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This conceptual paper aims to contribute to the extant tourism and gender literature by highlighting a tendency towards the conceptualisation of gendered research…
This conceptual paper aims to contribute to the extant tourism and gender literature by highlighting a tendency towards the conceptualisation of gendered research participants as host or guest depending upon their nationality.
The argument presented here is based on a critical review of literature concerned with gender and tourism, focusing specifically on studies that include participant voices since 2010.
The paper identifies a tendency in research on gender and tourism to conceptualise women and men from the West as guests and women and men from the rest as hosts. It is argued that working within this dominant framework can equate to an overlooking of many issues facing women and men globally; in doing so, it paves the way for future research and opens dialogue for important conversations on gender and feminist research in the academic field of tourism.
This paper aims to highlight a limitation in theorising rather than provide an exhaustive or systematic review of the literature. Future research trajectories are outlined.
The paper’s originality lies in the problematisation of commonly accepted terminology when conceptualising research participants in tourism and providing suggestions for future research.
Heather L Jeffrey, Esme Beswick and Jessica Meade
– Looks at the barriers that prevent women achieving equality in the workplace and examines how they may be overcome.
Looks at the barriers that prevent women achieving equality in the workplace and examines how they may be overcome.
Argues that there are two potentially important barriers to creating a more inclusive workplace: Employees may conform to discriminatory practices even though they do not really agree with them just to fit in, and overly competitive environments can create a situation whereby employees are afraid to speak out.
Suggests that, in order to tackle these barriers, employers and managers at all levels must call upon insight, use fair judgment and communicate with their female staff to increase understanding of what may be perceived as sexist.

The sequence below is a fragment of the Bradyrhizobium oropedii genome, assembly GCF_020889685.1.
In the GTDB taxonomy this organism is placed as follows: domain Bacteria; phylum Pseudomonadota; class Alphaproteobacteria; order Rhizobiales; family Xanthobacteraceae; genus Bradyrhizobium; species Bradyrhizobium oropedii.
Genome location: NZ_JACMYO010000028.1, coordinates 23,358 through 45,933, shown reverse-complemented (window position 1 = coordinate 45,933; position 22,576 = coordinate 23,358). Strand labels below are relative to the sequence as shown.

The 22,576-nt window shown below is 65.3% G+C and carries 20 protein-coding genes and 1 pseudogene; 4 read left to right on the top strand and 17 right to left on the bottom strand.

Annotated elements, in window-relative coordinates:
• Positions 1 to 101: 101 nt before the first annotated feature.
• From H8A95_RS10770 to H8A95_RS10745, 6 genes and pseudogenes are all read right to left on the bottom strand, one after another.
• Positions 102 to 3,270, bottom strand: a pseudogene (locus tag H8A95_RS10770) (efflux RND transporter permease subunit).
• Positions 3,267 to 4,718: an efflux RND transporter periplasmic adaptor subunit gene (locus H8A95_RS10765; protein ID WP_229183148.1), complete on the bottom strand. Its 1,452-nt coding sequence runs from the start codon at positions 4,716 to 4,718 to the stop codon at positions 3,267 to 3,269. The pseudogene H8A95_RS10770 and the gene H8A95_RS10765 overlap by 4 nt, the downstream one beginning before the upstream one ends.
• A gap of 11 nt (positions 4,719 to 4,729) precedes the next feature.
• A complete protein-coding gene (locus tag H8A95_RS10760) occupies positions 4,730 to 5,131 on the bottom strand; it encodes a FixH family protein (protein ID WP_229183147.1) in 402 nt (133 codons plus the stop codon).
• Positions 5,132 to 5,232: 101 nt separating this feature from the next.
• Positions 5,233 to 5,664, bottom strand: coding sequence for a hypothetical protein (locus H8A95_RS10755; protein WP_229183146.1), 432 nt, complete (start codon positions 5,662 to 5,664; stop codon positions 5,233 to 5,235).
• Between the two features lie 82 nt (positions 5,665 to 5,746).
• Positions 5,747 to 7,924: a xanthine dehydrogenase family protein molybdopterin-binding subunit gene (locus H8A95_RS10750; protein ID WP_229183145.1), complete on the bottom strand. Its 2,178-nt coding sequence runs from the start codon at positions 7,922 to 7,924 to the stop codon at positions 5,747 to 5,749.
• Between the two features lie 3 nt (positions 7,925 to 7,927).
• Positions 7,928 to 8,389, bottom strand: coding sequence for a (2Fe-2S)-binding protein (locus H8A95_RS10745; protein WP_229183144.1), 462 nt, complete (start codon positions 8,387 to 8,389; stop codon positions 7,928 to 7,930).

Urges managers to create a safe space for women to speak out against discrimination as, even though the organization may be aiming at creating an ethical environment, there may be situations that go unnoticed.
Suggests that the working environment may also affect relationships between employees, creating a situation where they may not feel able to speak out.
Advances the view that managers must use insight and call upon female experience in order to create a more equal environment.
Heather Louise Jeffrey and Martin Sposato
The purpose of this viewpoint is to discuss and provide solutions for the current staffing crisis facing tourism-related industries. Considering that staff shortages are…
The purpose of this viewpoint is to discuss and provide solutions for the current staffing crisis facing tourism-related industries. Considering that staff shortages are prominent in most industries this article suggests organizational changes that are needed to address these problems
This viewpoint unpacks the reason behind the shortage in staff and suggests potential solutions, based on organizational development
The strategies offered here as potential solutions for human resources center on changing the image of the roles that are suffering shortages. This includes developing organizational practices to provide changes in the areas of recruitment, reward, and work-life balance. These strategies are contextualized with the transformation of other jobs due to the global pandemic and the feminized nature of the tourism-related industries.
This viewpoint is particularly topical as it speaks to the current well-publicized crises in the staffing of airports and wider shortages of hospitality staff in developed nations. It is well positioned to spark discussion and future research on areas such as dignity at work in tourism-related industries, gendered work, and post-pandemic employment practices in services.
Today, organisations around the globe are operating in an unprecedented, highly competitive seller’s market. The global workforce is now more mobile than ever before…
Today, organisations around the globe are operating in an unprecedented, highly competitive seller’s market. The global workforce is now more mobile than ever before, meaning that companies are no longer simply competing for talent nationally, but rather on an international level. The Canadian Federal Government, like most Government organisations, simply cannot compete with private industry in the area of salaries, stock options or perks. In addition, the impending wave of retirements that threatens to devastate the Federal employment ranks has caused us to look to the work environment as a means of attracting and retaining the top talent we need. This paper examines the characteristics of the different generations that currently make up our workforce and discusses what they, as well as new recruits, expect from their employers and from their work environments. It also delves into the role the workplace plays in recruitment and retention and the way in which it can be used to improve an organisation’s corporate identity. It then looks at what types of perks are actually valued most by employees, and explores how the physical environment can be aligned to help shape a company’s organisational culture and facilitate the communication, teamwork and creativity that are necessary to sustain a culture of continual innovation.